Concerning this advice of James and compliance of Paul, Pres. Milligan says: "Three different views have been taken: (1) That Paul in this case acted ignorantly, not being aware of the fact that the law of Moses was no longer binding; (2) that, like Peter ( Gal. 2:11 ), he acted from fear of the Jewish brethren; (3) that he acted in conformity with the law of Christian benevolence which requires us to respect even the weaknesses and prejudices of our brethren, so far as this can be done without in any way neglecting the requirements of the Gospel." The third hypothesis is the best, but some explanations are needful. The Jewish Christians were slowly emancipated from Judaism, and they did not reach the clear conviction, until after the temple was destroyed, that its sacrifices were obsolete. Gentiles were forbidden to sacrifice to idols, but there was no such prohibition with regard to the altar of Jehovah. Even Paul evidently at this time thought of the sacrifices as, like circumcision, a matter of indifference. It was left for the next generation to learn that the inspired writings of Paul himself lead to the conclusion that all the sacrifices of the temple altar pointed to the Lamb of God, and that, from the time he was offered, they became obsolete.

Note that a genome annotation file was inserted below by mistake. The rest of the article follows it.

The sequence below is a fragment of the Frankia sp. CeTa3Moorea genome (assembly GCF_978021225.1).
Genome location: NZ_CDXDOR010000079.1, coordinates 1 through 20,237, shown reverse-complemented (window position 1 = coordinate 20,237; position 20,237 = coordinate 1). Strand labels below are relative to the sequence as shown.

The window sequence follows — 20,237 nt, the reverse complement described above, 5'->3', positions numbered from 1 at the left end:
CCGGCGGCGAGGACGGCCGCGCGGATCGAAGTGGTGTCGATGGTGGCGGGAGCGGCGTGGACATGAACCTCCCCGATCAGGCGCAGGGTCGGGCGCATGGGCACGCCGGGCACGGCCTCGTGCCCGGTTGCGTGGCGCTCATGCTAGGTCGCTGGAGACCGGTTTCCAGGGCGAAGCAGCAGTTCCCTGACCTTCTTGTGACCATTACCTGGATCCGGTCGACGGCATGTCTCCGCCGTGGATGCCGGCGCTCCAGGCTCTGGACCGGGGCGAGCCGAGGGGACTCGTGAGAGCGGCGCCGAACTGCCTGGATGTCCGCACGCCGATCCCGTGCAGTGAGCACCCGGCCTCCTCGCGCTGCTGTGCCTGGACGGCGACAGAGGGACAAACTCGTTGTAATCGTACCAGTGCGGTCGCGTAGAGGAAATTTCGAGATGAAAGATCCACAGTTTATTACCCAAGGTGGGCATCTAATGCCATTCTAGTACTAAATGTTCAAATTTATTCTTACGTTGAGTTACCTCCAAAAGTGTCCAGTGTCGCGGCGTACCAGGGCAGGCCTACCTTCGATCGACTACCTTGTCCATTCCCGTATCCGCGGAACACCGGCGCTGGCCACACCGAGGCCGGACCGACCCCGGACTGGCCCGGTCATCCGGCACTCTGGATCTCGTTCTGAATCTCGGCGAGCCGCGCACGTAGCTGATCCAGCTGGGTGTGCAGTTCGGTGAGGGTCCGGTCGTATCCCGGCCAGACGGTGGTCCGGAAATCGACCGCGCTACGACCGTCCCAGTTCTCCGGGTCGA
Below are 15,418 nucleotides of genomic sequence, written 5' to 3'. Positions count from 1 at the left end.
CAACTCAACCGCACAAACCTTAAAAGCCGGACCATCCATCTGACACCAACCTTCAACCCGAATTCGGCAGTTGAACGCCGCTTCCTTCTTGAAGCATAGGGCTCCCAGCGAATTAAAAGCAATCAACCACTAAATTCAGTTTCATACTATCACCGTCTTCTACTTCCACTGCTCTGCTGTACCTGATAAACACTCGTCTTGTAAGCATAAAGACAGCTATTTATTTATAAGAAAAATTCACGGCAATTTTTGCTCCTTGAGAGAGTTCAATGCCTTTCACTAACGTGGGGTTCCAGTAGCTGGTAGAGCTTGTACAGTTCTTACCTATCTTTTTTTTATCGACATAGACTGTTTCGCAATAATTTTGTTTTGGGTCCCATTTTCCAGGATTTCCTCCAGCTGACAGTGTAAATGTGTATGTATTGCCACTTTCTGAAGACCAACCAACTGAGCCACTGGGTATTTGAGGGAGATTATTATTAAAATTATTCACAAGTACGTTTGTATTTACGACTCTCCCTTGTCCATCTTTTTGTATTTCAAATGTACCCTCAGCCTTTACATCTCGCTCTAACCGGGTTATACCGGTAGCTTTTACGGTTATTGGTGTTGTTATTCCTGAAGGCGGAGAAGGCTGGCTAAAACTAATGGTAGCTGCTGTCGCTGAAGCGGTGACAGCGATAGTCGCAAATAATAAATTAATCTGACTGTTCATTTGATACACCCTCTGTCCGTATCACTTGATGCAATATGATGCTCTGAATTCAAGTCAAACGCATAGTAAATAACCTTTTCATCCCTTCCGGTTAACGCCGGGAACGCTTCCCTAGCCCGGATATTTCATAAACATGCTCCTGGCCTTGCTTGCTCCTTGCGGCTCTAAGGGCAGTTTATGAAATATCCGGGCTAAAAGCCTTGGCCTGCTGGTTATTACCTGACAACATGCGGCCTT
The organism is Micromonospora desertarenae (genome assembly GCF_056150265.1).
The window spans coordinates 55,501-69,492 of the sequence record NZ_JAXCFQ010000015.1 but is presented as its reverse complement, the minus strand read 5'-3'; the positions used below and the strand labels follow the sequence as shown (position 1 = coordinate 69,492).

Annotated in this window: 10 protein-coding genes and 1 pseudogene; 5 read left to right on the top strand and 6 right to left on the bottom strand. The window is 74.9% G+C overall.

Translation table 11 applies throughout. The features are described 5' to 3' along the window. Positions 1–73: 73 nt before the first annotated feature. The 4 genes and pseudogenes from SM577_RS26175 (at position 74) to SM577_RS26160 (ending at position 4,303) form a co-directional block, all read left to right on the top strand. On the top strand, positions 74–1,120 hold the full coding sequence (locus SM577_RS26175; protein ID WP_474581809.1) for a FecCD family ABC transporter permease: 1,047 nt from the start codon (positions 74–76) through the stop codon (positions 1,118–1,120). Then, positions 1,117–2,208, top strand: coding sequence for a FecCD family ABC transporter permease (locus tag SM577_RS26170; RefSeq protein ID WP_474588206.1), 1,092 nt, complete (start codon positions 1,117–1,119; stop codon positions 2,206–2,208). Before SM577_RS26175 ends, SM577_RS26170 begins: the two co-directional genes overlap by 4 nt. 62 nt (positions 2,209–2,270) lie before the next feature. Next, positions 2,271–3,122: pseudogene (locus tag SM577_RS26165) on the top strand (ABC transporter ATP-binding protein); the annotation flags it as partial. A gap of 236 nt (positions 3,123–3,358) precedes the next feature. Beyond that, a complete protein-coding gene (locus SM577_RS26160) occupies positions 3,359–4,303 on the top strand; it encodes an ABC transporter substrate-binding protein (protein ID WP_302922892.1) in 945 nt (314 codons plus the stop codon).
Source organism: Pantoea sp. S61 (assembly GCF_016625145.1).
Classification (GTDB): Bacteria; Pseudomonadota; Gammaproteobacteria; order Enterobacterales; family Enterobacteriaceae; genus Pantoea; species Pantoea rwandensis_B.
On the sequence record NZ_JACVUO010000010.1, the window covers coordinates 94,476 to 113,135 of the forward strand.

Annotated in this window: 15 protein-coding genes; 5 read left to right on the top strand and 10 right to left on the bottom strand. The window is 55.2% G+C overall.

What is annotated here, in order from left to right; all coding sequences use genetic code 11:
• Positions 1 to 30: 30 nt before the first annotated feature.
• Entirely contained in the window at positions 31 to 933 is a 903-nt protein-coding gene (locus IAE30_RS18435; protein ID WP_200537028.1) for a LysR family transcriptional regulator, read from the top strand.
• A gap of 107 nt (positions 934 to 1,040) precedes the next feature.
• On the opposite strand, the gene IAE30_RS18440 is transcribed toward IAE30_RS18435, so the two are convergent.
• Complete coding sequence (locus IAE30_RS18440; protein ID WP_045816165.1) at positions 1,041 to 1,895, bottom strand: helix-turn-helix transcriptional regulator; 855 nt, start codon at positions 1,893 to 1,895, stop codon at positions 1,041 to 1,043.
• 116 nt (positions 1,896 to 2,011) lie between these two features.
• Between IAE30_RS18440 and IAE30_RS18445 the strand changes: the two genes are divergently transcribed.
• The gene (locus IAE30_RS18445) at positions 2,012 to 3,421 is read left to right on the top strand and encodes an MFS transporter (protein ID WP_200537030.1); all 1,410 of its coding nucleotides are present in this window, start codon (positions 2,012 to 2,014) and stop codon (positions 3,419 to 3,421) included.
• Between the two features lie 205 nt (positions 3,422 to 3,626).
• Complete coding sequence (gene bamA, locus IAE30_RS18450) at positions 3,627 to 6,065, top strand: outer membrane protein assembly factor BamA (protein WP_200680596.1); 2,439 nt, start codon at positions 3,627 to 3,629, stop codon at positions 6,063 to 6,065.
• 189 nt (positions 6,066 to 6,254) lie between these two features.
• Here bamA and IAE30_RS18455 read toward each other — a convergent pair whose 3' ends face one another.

27-40. The Jews . . . of Asia. From the Roman province called Asia, of which Ephesus was the capital. As Paul had spent three years in that city, they knew him well. These Jews were watching Paul, had seen him in company with Trophimus, an Ephesian Greek, and when they saw Paul in the temple keeping the Nazarite vow, seized him and raised an outcry. Hath polluted this holy place. They not only charge him with teaching against Judaism, but with bringing Greeks into the part of the temple where all Gentiles were forbidden to come. The Palestine Exploration Society found in their excavations an inscription that must have been over the passage between the court of the Gentiles and the interior court, where the chambers for Nazarites were, forbidding aliens to pass the balustrade on the penalty of death. Nothing could arouse a greater outburst of fanaticism than the belief that Paul had taken Gentiles within the sacred precincts. They took Paul, and drew him out of the temple. He was, no doubt, within the inner courts, and was hurried without, and the gates shut, to prevent the pollution of the sacred courts by the shedding of blood. They proposed to slay him when they had dragged him where it could be done without profanation. They were willing to murder, but not to profane the temple. They went about to kill him. Had Trophimus been within, their customs might have permitted them to kill him, but to slay Paul could only be a murder. Tidings came unto the chief captain. The commander of the garrison in the castle of Antonia, overlooking the temple. The watch could see the uproar from their elevated outlook, and the soldiers in a moment would rush down the staircase that led into the temple area, and appear upon the scene. The fortress joined the temple wall and had two flights of stairs leading into the temple courts. Took him, and commanded him to be bound. The first thought of the commander was that the man seized was some great criminal. From verse 38 we learn that he supposed Paul was an Egyptian rebel. Hence he ordered him bound. Canst thou speak Greek? When Paul reached the head of the stairs, as he was carried by the soldiers into the fortress, he addressed the officer in Greek. Surprised that he should use that language, the chief captain asked if he was not that Egyptian. Josephus twice mentions this notorious Egyptian, a pretended prophet, and leader of the Sicarii, or "Assassins." This "Egyptian" brigand was probably illiterate and did not speak Greek. I am a Jew of Tarsus. As Tarsus was "no mean city," a free city, he was entitled to some consideration. When he had given him license. To address the people. He stood at the head of the stairs, with the vast throng in the court below. Beckoning with the hand to call attention, he addressed them in their beloved Hebrew tongue. There is no excitement, no resentment, but an earnest purpose to benefit them by preaching Christ.